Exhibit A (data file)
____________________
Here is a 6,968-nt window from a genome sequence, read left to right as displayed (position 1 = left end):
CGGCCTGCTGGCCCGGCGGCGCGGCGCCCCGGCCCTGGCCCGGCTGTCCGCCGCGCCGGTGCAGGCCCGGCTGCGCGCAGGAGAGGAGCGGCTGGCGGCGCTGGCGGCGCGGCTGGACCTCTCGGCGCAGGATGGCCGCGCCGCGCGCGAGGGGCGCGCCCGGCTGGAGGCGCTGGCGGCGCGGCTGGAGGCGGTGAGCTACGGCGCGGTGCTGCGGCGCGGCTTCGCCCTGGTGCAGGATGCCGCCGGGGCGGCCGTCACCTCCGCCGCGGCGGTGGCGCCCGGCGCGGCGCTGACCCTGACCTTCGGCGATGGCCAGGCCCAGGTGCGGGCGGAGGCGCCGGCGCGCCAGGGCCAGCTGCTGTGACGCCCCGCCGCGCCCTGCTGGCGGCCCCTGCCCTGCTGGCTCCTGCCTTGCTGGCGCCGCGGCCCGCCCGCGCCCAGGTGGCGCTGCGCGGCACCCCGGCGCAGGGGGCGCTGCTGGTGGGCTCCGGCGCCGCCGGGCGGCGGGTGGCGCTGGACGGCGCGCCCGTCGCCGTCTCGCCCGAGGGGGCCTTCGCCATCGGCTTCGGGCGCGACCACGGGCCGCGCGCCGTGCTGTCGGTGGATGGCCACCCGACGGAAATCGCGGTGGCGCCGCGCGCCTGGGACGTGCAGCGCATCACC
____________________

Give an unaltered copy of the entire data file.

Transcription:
Here is a 6,968-nt window from a genome sequence, read left to right as displayed (position 1 = left end):
CGGCCTGCTGGCCCGGCGGCGCGGCGCCCCGGCCCTGGCCCGGCTGTCCGCCGCGCCGGTGCAGGCCCGGCTGCGCGCAGGAGAGGAGCGGCTGGCGGCGCTGGCGGCGCGGCTGGACCTCTCGGCGCAGGATGGCCGCGCCGCGCGCGAGGGGCGCGCCCGGCTGGAGGCGCTGGCGGCGCGGCTGGAGGCGGTGAGCTACGGCGCGGTGCTGCGGCGCGGCTTCGCCCTGGTGCAGGATGCCGCCGGGGCGGCCGTCACCTCCGCCGCGGCGGTGGCGCCCGGCGCGGCGCTGACCCTGACCTTCGGCGATGGCCAGGCCCAGGTGCGGGCGGAGGCGCCGGCGCGCCAGGGCCAGCTGCTGTGACGCCCCGCCGCGCCCTGCTGGCGGCCCCTGCCCTGCTGGCTCCTGCCTTGCTGGCGCCGCGGCCCGCCCGCGCCCAGGTGGCGCTGCGCGGCACCCCGGCGCAGGGGGCGCTGCTGGTGGGCTCCGGCGCCGCCGGGCGGCGGGTGGCGCTGGACGGCGCGCCCGTCGCCGTCTCGCCCGAGGGGGCCTTCGCCATCGGCTTCGGGCGCGACCACGGGCCGCGCGCCGTGCTGTCGGTGGATGGCCACCCGACGGAAATCGCGGTGGCGCCGCGCGCCTGGGACGTGCAGCGCATCACC